Not so recent posts
Twitter – @willsh
8 hours ago
@graemedouglas mate, the Gazprom ad was the best of that whole break...
10 hours ago
RT @PaulBainsfair: “@FootyHumour: Bayern season ticket = £96. Dortmund season ticket = £90. QPR season ticket = £550.”don't know why I find…
13 hours ago
It has occurred today that 'Magnum Infinity' is the worst possible name for an ice cream that takes five minutes to disappear.
14 hours ago
RT @dickdotcom: "Thanks a million for inventing the game we love" say the Dortmund billboards in Trafalgar Square. You're welcome pure clas…
- 8 hours ago
I’m reading ‘The Thinking Hand’ by Juhanni Pallasmaa again. A great passage from it:
“Sketching and drawing are spatial and haptic exercises that fuse the external reality of space and matter, and the internal reality of perception, thought and mental imagery into singular and dialectic entities”.
It’s a fusion of the thing and the way you perceive it.
It made me think of the trouble a few people have with drawing on Artefact Cards.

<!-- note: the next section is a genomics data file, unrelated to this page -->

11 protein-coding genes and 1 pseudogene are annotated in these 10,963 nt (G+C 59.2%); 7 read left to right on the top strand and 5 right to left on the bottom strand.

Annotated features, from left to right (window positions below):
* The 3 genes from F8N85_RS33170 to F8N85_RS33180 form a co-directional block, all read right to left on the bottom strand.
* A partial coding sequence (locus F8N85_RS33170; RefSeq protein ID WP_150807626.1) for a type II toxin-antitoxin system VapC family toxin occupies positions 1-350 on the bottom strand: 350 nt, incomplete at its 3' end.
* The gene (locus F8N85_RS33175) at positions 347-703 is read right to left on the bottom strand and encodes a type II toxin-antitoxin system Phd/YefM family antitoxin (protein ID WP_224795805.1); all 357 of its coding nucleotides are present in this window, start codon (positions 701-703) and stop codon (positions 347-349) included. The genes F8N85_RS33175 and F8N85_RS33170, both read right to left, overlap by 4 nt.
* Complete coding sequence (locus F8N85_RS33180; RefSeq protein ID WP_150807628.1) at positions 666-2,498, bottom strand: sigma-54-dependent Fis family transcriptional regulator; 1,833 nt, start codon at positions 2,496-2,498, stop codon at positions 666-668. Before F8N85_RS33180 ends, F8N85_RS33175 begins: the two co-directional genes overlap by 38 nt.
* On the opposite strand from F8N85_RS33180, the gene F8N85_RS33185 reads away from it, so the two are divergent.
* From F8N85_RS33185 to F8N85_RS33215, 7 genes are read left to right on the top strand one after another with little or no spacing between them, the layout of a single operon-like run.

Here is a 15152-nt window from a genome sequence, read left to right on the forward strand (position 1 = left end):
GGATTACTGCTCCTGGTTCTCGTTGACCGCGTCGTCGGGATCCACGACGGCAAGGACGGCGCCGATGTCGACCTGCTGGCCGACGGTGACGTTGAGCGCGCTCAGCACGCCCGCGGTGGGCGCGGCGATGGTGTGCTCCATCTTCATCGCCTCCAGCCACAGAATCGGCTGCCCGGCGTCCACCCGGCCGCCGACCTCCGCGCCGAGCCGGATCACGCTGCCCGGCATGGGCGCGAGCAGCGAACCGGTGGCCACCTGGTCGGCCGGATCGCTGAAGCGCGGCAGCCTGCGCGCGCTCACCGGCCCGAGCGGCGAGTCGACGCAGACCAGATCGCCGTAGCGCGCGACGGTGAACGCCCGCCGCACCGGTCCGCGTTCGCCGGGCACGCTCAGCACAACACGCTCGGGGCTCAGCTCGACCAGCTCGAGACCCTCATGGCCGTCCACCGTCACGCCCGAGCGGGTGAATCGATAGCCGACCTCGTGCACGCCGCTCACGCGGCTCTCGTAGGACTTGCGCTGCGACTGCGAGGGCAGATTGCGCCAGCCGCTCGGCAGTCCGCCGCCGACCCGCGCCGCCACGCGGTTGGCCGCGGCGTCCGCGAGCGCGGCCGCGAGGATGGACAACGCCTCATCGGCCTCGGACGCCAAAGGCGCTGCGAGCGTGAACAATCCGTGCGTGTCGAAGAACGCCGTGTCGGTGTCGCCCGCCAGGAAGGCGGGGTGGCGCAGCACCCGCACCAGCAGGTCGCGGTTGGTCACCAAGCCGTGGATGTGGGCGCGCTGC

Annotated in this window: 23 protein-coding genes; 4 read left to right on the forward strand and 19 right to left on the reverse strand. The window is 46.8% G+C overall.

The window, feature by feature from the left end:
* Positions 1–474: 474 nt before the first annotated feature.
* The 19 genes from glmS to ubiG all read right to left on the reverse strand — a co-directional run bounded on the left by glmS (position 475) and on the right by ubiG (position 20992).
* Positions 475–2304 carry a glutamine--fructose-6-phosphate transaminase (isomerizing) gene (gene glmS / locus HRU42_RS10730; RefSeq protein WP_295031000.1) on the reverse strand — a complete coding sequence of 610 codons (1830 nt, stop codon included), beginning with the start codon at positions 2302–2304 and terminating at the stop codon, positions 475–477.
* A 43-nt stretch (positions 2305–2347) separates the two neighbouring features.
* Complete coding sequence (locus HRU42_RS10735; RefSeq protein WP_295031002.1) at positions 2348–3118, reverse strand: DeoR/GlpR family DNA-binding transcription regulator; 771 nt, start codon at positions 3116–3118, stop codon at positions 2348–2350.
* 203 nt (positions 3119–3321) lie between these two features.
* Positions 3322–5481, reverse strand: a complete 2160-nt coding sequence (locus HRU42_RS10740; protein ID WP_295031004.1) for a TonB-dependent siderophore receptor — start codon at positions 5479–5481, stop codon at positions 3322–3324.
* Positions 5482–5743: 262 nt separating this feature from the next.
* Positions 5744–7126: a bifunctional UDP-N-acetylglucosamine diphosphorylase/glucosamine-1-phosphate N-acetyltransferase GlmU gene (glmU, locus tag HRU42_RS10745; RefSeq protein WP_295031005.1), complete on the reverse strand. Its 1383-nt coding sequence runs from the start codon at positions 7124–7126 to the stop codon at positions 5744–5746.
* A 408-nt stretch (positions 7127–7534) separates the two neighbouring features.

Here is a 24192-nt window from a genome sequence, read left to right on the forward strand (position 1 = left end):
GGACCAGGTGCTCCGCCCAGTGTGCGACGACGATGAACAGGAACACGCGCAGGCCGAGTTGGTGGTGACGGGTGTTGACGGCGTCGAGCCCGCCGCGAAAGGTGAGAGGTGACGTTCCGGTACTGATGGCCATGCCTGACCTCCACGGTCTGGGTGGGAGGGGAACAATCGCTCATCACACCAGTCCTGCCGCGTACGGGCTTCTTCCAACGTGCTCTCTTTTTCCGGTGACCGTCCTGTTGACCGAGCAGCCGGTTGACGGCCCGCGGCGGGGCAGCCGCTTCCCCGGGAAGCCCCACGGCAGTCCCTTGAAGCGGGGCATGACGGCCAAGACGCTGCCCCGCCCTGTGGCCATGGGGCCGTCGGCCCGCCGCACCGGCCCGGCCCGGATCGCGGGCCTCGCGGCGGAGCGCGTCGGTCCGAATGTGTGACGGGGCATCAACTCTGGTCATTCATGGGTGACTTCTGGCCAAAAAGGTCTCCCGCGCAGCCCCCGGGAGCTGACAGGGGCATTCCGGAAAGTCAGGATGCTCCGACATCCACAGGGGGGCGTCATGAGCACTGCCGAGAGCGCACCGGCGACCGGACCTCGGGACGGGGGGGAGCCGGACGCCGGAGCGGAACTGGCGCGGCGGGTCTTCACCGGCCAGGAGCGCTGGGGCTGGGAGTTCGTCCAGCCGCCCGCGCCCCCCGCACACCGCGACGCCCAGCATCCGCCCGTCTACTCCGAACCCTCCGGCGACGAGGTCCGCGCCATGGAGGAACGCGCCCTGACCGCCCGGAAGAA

They don’t like drawing, because they say ‘I can’t draw’.
I often tell them it’s not that they can’t draw, but that they don’t draw much any more. We all used to draw loads. Most people stop. It’s just a matter of drawing more again, practicing, getting better.
The passage above made me think that maybe there’s an issue too with people worrying what the drawing looks like as they do it.
It doesn’t look like the thing they thought it would be.
Nothing I draw is ever the drawing I imagined before I started. You discover what the drawing as as your doing it, and after you’ve finished it.
The trick is not thinking about the drawing itself, but the thing you’re trying to show.
Don’t think about what you’re drawing.
Draw what you’re thinking about.
“…at any moment, whether through inattention, or inexperience, or accident, the workman is liable to ruin the job… All the works of me which have been most admired since the beginning of our history have been made by the workmanship of risk”
- David Pye
This is interesting – the latest Dyson airblade looks very, very like a conventional hand dryer. It’s white. You put your hands underneath it. It blows down. I wonder if it’s changed because the people who use it didn’t like it, or the companies who bought them and installed them wanted something more conventional? Or something else?
…it would appear that I was signing up for a Blockbuster membership. Just found the card whilst chucking a bunch of stuff out. What a twelve years that’s been for media.